My outfit is actually a “redo” of an older fit that I don’t think ever made its way to the blog or IG. I call it a redo because it involves all new pieces- except for the 1930’s rayon gaucho-polo. Keen readers may recognize this polo from a whole swath of blog posts and it was fun to break it out. I’m glad it still fits!
It’s worn with my first full suiting commission that surprisingly isn’t Atelier Fugue. The Crispaire DB was made by Hall Madden and is currently one of my most favorite things to wear; I’ve worn the jacket by itself quite a bit as a way to get past the shiny hardware of my DB blazer. No essay on this yet, but the fit is pretty good for a first attempt, though the trousers (done by fit algorithm rather than finished measurements) have needed quite a bit of fixing to get right. Either way, it’s a good navy suit that I’m happy to have, as I haven’t had a navy year-round DB since I gave up my Indochino one a few years ago.
I injected some “Anglo-Italian style” by wearing brown socks and suede tassels. I’m not sure if that qualifier is the right one to use, but in my head, I’ve seen Jake Grantham do similar shoe-sock combinations with a navy suit. I also wanted to give my shell some time to relax.
Overall, the outfit is one that feels quite Esquire Man (with the full cut suit, gaucho-polo, and runaway collar) but is still rather tame and works for a contemporary vibe. The combination provides a change of pace to the “sexy” looks that characterized most of the Going Out essay outfits; after all, I am wearing a polo shirt rather than a severely unbuttoned western shirt.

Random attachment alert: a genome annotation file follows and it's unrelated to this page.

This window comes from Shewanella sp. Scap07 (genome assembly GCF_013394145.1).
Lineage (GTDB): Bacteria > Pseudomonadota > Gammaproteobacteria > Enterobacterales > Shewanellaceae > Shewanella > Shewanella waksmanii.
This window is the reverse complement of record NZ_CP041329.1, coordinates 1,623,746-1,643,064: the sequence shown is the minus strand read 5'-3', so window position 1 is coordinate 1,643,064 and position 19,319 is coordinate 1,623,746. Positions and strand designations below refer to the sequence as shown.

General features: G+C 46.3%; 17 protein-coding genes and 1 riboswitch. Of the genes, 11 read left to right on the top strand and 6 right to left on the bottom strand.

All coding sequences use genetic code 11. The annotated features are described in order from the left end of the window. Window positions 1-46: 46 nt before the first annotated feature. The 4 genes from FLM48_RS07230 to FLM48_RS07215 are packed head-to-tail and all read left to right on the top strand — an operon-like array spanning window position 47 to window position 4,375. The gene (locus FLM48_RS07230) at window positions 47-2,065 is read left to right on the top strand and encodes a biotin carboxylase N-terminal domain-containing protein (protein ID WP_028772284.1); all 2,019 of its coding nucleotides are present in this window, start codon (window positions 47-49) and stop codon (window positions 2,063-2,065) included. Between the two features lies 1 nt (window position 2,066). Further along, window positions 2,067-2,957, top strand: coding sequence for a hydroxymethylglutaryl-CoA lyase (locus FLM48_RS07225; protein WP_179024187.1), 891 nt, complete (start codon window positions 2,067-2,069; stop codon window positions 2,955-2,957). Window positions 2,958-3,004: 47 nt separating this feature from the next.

Now this isn’t a true editorial by any means (or maybe we’re trying to sell you on slouch and community), but I love shooting my friends as if they are in one. They are my cool muse and I love documenting them (that is meant to be endearing and not creepy). In looking over the outfits and the photos, this entry is almost like a true follow up to the Getty “editorial” I made a few years ago, back when I was entertaining the idea of making an actual ALBOR/SaD lookbook. It’s fun to look back at how my photography has improved/changed, as well as how everyone’s style has evolved over the years. The differences are probably all subtle, but they’re there. Maybe you’ll be able to see them too (it’s just a lot darker I thin
Anyway enjoy some of our outfits and photos (some digital, some film) from this day. Lots of serious and silly stuff in here, as well as some cameos from cool pals near the end. Truly a great (and full) Saturday for the books.
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Always a pleasure,